The Timeline of Your Child’s Finances
I’m pleased to present a guest post by Chris Smith. Enjoy!
So, it’s time to make the move from piggy bank to real bank. Opening a children’s savings account is one of the best ways to teach a child about money, it will also encourage them to put aside some of their pocket money or the money they receive as presents.
Children’s bank accounts
You can open most children’s bank accounts from the age of 11. Many accounts won’t have features like debit cards, instead the focus will be on how much interest the account pays.
Getting your little loved ones into the habit of saving at a young age will stand them in good stead for the future. Providing them the tools to save enough to eventually use on big expenses, such as driving lessons or their first car. Make sure you let them get involved in the process of picking their account and look through the types of accounts available together, weighing up the pros and cons of each.
An alternative to a child’s saving account is a Junior Cash ISA. One of the main considerations when comparing a normal kids’ savings account to a junior ISA is if you or they will need access to the cash. Junior ISAs lock funds away until the child turns 18 – at which point it’s their money. This obviously comes with positives and negatives. You can read more on the full ins and outs of junior ISAs here.
Student bank accounts
Once your child has graduated high school and if they have taken the decision to move on to higher education, they’ll be entitled to open a student bank account. There are many different student accounts with different deals and benefits – make sure they take the time to shop around and find the one that best fits their needs.
One of the popular features of many student accounts is the 0% interest overdraft. In a national student survey, 43% of students said they use their student overdraft as a source of income. So, with the chances of them turning to their overdraft now and again being high, it is very important they know how it works, any pitfalls and how they’ll pay it back.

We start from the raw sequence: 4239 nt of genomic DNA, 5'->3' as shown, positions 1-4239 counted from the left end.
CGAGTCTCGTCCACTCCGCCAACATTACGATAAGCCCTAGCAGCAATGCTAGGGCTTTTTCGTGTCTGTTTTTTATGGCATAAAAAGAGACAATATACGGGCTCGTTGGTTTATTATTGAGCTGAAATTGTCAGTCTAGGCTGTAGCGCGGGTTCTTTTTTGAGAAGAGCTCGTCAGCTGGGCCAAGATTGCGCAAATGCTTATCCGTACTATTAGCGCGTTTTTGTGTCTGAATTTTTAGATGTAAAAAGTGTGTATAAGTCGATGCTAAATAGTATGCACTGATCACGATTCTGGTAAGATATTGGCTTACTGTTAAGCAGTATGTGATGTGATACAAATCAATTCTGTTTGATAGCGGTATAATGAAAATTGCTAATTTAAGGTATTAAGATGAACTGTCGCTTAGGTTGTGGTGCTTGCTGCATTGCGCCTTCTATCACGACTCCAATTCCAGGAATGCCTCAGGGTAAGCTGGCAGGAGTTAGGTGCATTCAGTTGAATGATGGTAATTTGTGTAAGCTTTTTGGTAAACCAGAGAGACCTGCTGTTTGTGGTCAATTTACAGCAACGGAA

If you want to help them avoid dipping into an overdraft then there are lots of budgeting tips out there to help them make the most of their finances at college or university, which could help minimise the amount of debt they leave their studies with.
Once they have graduated this can be upgraded to a graduate account which offers different rewards and incentives. It’s good to read up on what happens to a bank account after you graduate, as ultimately they’ll have to make the switch.
They will most likely receive a letter from their bank which will detail when the student account will be automatically converted into a graduate one, these accounts tend to be better than your average current account, but don’t come with as many benefits as a student account. It’s also important to remember that they don’t need to stay with the bank that they opened the student account with.
Children's accounts, student accounts and graduate accounts explained! Click To Tweet
Buying their first home
When they reach their twenties (or earlier if possible), they should be making time to build up and manage their credit score, as this will greatly impact their ability to borrow money and apply for a mortgage.
It is important for them to first understand what a credit score is, what a good score looks like and how they can work to improve theirs. There are lots of online services offering free credit score checks which is a great place to start.
Help to Buy
If buying a home is the next big thing on the horizon for your offspring then you should encourage them to save money into a Help to Buy: ISA. Saving a deposit is one of the biggest hurdles for young people looking to get on the property ladder. In response to this challenge, the government created the Help to Buy: ISA scheme, to help hard-working people save towards their first home.
First time buyers can save up to £200 a month towards their first home with the ISA and the government will boost those savings by 25%. That’s a £50 government bonus for every £200 saved, up to a maximum government bonus of £3,000.
Once the deposit is in the bag there is still so much to think about and the long journey ahead may leave many first-time buyers overwhelmed. You can help them get started on their journey by sharing them with them useful tools that will help make the process more digestible and less daunting.
Get them interested in their financial journey
Your son or daughter’s financial journey will most likely start at the age of 11. If you can give them a head start by igniting their interest in personal finance early, this will help them prepare to fly the nest and lay the foundations for a prosperous future – finding success, stability and most importantly, happiness.